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Moving Agile development teams beyond "rejection" stories

Agile testing author Lisa Crispin explains that by practicing the "whole team" approach, there is no such thing as a rejected story. Using this collaborative approach, the programmers and testers work together throughout the iteration with frequent retrospectives. Crispin gives advice on how the team can move from a traditional phased approach to an Agile approach.

How can we get development to be more detached from work so rejected stories are not taken personally?
I'm not sure what you mean by "rejected stories." Is it a story that was demonstrated to the customers, who said it didn't deliver the functionality they expected? Or is it a story that was handed off to "test" in a waterfall fashion, and "rejected" by the testers?

Either way, it is a symptom that the development team is not using the whole team approach that is central to Agile...

development, and that the feedback loop is much too long. When we collaborate closely with customers from the beginning, get concrete examples from them of desired system behavior and turn those into tests that drive development, they won't have any unpleasant surprises during the iteration demo. When testers and programmers work together throughout the development of a user story, working together on the high level acceptance tests, testing and coding in tiny increments so that development stays on track, there won't be an antagonistic situation of a tester "rejecting" the delivered code. Hold frequent retrospectives – maybe even after a story is completed, just for that story – to bring the whole team together and identify the biggest impediments to successful delivery. Is testing falling behind coding? Perhaps the programmers can help with automating tests and other testing activities. Are the testers physically separate from the programmers? Move everyone so all roles of the development team sit together, or if that's not possible, use video and audio to facilitate real-time, face-to-face communication.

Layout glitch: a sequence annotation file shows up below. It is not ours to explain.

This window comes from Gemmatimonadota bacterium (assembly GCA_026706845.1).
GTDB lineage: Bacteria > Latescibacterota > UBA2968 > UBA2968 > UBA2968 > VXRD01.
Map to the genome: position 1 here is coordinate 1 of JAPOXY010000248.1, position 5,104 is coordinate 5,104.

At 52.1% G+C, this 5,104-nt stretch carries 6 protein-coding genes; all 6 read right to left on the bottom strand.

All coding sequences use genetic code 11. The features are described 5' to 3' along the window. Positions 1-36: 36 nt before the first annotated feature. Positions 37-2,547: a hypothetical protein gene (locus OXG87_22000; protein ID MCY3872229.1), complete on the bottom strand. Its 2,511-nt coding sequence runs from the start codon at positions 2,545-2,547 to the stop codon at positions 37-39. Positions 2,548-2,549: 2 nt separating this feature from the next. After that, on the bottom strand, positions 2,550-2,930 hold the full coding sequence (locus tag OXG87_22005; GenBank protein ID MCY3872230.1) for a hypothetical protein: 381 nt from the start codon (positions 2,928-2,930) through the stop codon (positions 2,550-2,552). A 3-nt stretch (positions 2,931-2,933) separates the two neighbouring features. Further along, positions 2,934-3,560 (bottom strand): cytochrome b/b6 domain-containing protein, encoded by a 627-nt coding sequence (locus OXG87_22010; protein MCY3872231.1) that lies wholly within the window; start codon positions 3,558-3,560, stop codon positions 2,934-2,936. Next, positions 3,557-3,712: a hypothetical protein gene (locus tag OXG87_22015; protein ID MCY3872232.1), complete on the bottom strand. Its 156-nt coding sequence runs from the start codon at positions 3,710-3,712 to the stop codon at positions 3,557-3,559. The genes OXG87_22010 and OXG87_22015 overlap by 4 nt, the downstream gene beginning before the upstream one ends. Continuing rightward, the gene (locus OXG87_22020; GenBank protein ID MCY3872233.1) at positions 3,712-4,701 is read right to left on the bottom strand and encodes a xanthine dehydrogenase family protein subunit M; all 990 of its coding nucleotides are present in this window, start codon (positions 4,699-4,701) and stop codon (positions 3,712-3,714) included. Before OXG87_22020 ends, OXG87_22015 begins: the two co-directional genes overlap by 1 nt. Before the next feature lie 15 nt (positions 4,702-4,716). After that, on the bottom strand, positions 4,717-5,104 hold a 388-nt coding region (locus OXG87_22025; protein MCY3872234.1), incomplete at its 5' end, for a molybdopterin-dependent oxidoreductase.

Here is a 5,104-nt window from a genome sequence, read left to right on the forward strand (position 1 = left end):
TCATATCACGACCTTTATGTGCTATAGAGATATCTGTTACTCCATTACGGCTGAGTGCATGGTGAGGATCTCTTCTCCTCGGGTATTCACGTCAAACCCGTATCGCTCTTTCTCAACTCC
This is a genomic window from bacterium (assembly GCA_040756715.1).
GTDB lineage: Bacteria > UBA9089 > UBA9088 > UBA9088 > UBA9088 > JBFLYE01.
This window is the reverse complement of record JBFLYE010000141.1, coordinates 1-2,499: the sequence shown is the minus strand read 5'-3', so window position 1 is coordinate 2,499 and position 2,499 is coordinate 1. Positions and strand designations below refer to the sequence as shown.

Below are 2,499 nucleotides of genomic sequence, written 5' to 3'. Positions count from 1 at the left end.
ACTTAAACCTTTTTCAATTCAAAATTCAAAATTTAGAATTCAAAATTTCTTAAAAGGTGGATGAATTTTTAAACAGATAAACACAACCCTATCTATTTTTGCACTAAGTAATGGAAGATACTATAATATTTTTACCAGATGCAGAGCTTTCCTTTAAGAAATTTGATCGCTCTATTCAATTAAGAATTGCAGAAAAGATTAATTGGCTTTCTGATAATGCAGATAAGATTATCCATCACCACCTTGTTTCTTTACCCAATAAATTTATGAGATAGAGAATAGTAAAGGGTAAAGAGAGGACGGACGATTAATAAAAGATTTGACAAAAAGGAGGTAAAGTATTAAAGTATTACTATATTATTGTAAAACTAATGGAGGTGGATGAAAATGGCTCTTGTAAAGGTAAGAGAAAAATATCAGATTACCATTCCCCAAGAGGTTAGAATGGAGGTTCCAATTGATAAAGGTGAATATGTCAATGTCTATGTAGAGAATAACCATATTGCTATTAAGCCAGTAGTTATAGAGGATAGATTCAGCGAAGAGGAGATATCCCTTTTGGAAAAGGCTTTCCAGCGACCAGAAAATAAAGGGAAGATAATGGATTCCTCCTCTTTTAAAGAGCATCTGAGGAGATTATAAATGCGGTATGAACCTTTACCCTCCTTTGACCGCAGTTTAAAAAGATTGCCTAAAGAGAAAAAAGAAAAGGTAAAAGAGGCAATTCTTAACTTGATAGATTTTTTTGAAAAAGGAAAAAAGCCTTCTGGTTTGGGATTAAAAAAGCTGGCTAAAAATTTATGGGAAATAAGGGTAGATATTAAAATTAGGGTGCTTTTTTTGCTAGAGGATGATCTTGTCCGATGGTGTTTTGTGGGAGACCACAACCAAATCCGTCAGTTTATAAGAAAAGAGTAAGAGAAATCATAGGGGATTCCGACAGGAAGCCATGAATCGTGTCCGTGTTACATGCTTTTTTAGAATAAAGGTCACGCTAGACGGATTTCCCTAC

Changing from a phased-and-gated methodology to an Agile environment is a big cultural change. Testers, programmers and other team members need plenty of time, support and training to make this move. Managers should nurture a learning culture and make quality, not quantity or meeting deadlines, the goal. As Jurgen Appelo points out in his new book, Management 3.0, teams need to be empowered, so they can self-organize with a clear purpose and shared goal and grow appropriate structure. They need time and resources to develop competence, and team members need to be energized. Testers and programmers who never worked together before need time to experiment with the best ways to collaborate. It's not going to happen overnight, so get your team together and identify one baby step you can take today.

This was last published in November 2010

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